Asus is calling its new Eee Pad Transformer "an innovative tablet with an expandable keyboard dock," but could this also be the netbook evolved? A physical keyboard isn't something that comes with any other major tablet, however it sits front and center on the Eee Pad Transformer, when you want it to. When you don't, simply detach the head and you're rocking a portable tablet PC with up to 9.5 hours of battery life (up to 16 hours with the dock).
Hot on the heels of AMD’s Radeon HD 6990 dual-GPU monster, Nvidia is putting the pedal to the metal with its own dual GPU video card. The GTX 590 implements a pair of full GF110 CPUs, each with its own 1.5GB of dedicated GDDR5 memory, all 1,024 shader units and a custom cooler.
Can Asus' implementation of the GTX 590 beat AMD's dual-GPU Radeon HD 6990? Click 'Read More' for the full story!
Asus is aiming to be an even more aggressive player in the LCD market and expects to increase monitor shipments by double digits in 2011. Overall, Asus plans to ship 4.5 million LCD monitors around the world, with a particular focus in North America and Europe. Not all of these will be entry-level units either, which is where Asus has focused most of its attention up to this point.
We've always held that netbooks and tablets can coexist, though if netbooks are to stay relevant, PC makers may have to experiment with lower priced models. Word on the Web is that Asus is planning exactly that and will launch a new non-Windows netbook in June for around $200 to $250. At that price, it would be hard to ignore, especially with today's worthwhile tablets running $500 and up.
The iPad-spawned media tablet category might be cannibalizing netbook sales, but Taiwan’s Asus, which launched the netbook category in 2007 with the Eee PC 701 and is one of the companies worst affected by this sales cannibalization, isn’t ready to abandon the category just yet. If a new Digitimes report is to be believed, Asustek will soon launch a sub-$250 netbook in cooperation with Intel in a bid to resurrect what has to be its favorite category of PCs. Hit the jump to know more.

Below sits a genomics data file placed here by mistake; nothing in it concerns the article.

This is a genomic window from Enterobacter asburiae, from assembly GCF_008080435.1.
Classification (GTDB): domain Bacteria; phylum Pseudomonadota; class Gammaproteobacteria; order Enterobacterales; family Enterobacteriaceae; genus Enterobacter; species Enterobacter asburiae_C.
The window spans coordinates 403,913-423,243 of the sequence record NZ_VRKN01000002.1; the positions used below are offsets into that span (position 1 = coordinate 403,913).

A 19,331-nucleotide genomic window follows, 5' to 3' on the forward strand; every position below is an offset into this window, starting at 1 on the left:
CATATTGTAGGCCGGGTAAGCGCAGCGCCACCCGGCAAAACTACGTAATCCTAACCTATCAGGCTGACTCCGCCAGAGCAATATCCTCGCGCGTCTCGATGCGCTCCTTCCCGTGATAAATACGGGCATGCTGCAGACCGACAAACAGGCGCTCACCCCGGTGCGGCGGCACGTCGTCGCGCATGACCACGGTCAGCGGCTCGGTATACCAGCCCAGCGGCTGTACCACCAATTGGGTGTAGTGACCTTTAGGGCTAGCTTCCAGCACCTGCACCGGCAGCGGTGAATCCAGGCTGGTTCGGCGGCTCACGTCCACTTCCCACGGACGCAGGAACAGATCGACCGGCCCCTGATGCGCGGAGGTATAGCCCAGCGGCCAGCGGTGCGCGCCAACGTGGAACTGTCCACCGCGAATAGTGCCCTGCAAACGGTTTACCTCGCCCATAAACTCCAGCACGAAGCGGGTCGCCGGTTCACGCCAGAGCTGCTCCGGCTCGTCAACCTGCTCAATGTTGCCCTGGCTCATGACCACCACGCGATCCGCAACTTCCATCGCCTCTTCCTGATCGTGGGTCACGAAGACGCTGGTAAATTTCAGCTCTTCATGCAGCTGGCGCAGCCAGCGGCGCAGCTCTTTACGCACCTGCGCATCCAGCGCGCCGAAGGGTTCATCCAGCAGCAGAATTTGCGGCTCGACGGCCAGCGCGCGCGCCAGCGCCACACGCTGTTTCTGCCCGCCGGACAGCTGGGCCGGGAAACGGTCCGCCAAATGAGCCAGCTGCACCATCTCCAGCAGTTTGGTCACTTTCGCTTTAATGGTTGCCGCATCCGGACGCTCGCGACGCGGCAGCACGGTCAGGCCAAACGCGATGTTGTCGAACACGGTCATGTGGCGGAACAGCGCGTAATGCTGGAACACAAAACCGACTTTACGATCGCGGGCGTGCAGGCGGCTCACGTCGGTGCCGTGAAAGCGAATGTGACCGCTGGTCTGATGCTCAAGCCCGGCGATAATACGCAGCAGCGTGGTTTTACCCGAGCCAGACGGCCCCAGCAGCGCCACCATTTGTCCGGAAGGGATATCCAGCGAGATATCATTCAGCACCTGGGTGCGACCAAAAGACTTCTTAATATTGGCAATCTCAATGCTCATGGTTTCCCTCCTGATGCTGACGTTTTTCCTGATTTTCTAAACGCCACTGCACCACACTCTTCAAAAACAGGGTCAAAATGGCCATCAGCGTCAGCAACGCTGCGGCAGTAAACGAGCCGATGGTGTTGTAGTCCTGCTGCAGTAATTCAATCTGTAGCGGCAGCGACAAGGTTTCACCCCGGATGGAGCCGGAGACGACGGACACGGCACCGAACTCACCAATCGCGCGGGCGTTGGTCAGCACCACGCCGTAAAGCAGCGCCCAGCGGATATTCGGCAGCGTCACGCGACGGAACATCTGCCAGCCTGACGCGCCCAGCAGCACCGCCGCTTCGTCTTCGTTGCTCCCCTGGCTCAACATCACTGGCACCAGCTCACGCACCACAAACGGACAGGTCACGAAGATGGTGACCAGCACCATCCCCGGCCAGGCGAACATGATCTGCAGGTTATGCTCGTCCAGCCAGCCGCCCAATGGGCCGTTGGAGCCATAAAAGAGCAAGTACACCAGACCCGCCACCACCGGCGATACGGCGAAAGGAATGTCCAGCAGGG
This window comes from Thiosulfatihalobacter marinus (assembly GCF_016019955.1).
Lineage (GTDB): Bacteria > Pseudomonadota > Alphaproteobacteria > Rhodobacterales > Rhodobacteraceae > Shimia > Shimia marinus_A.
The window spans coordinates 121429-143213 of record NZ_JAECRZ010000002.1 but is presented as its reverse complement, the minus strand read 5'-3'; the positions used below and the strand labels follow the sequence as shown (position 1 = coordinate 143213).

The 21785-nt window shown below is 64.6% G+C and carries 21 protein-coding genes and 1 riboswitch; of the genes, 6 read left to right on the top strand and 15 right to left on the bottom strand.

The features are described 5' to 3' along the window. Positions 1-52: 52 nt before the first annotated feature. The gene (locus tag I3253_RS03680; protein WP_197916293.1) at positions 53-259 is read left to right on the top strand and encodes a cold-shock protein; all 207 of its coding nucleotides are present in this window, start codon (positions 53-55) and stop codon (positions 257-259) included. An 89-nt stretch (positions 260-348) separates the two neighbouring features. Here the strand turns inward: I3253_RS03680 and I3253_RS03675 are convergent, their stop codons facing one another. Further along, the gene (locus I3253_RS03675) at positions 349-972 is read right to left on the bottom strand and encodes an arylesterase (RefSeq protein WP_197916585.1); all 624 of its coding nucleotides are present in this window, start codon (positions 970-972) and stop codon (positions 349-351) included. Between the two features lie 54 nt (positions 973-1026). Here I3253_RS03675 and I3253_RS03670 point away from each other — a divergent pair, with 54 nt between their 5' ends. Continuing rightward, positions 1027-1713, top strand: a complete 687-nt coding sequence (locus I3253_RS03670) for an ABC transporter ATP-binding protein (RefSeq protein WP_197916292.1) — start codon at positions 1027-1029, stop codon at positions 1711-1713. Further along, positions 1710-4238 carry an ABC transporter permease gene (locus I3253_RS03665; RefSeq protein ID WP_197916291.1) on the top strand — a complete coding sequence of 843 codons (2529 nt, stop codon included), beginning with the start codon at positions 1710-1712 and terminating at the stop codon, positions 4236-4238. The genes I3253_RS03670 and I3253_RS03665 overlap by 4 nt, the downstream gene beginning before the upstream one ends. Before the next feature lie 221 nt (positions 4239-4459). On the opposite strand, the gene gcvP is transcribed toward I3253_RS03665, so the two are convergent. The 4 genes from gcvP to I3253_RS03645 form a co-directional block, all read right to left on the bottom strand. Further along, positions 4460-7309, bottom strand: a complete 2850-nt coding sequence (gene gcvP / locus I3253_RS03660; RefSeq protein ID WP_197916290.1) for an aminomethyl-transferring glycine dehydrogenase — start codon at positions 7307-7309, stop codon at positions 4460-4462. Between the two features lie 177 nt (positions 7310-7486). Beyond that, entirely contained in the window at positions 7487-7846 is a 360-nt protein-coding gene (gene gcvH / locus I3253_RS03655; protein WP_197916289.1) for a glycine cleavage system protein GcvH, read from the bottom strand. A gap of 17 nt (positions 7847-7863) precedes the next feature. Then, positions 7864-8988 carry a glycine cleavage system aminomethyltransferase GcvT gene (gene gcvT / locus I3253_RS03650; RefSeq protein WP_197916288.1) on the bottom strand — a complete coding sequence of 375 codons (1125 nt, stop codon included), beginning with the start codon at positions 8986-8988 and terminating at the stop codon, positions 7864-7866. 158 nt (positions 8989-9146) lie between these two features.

Asus is being anything but timid with Nvidia's new GeForce GTX 550 Ti videocard. Nvidia's reference design specifies a 900MHz graphics clock, but as third-party manufactures are prone to ask, why stop there? Asus didn't and instead chose to overclock the GPU to 975MHz on its new GTX550 Ti DirecCU TOP Edition card, and 1015MHz on its Extreme edition model.
The fallout from Intel's Sandy Bridge snafu is almost a thing of the past. Most OEMs have already begun shipping new systems built around revised Sandy Bridge boards, and you can add both Asus and Gigabyte to that list as well. Both companies, along with MSI, have B3 revision 6-series motherboards shipping in retail channels, and later this month, the first two will start shipping new systems unaffected by the earlier bug.
Remember when you could buy a high-end AMD motherboard for around a C-note? You have to think all the way back to the Barton glory days, when the Asus A7N8X Deluxe and Abit NF7-S v2 dominated any talk of bang-for-buck ratios. But that was a long time ago, and if you want a top-of-the-line motherboard today, you're looking at spending north of $200, particularly if you're invested with Intel. Unfortunately, it doesn't look like mobo prices are coming down anytime soon, and in fact they may be on the rise.
So maybe we're exaggerating a little when we say Asus stole our idea for a cardboard case, but for the record, former Maximum PC Associate Editor and current Contributing Writer, David Murphy, beat Asus to the punch by three and a half years. Printed in our October 2007 issue and viewable online here, The Murph went up against Senior Editor Gordon Mah Ung in our $500 PC Build Off challenge, and in an attempt to save a few pennies to apply to other upgrades, Murphy stuck his parts inside a cardboard box and called the abomination a system. If you thought his idea was brilliant, you'll love Asus' motherboard box/case concept.
A new generation of GPUs from Nvidia and AMD has hit the streets. Both camps are offering incredible performance and the widest array of features ever before seen in graphics cards. But, inevitably, each side brings its own unique strengths and weaknesses. What better way to determine the performance champ than by letting this season’s new crop of cards duke it out in the various price categories?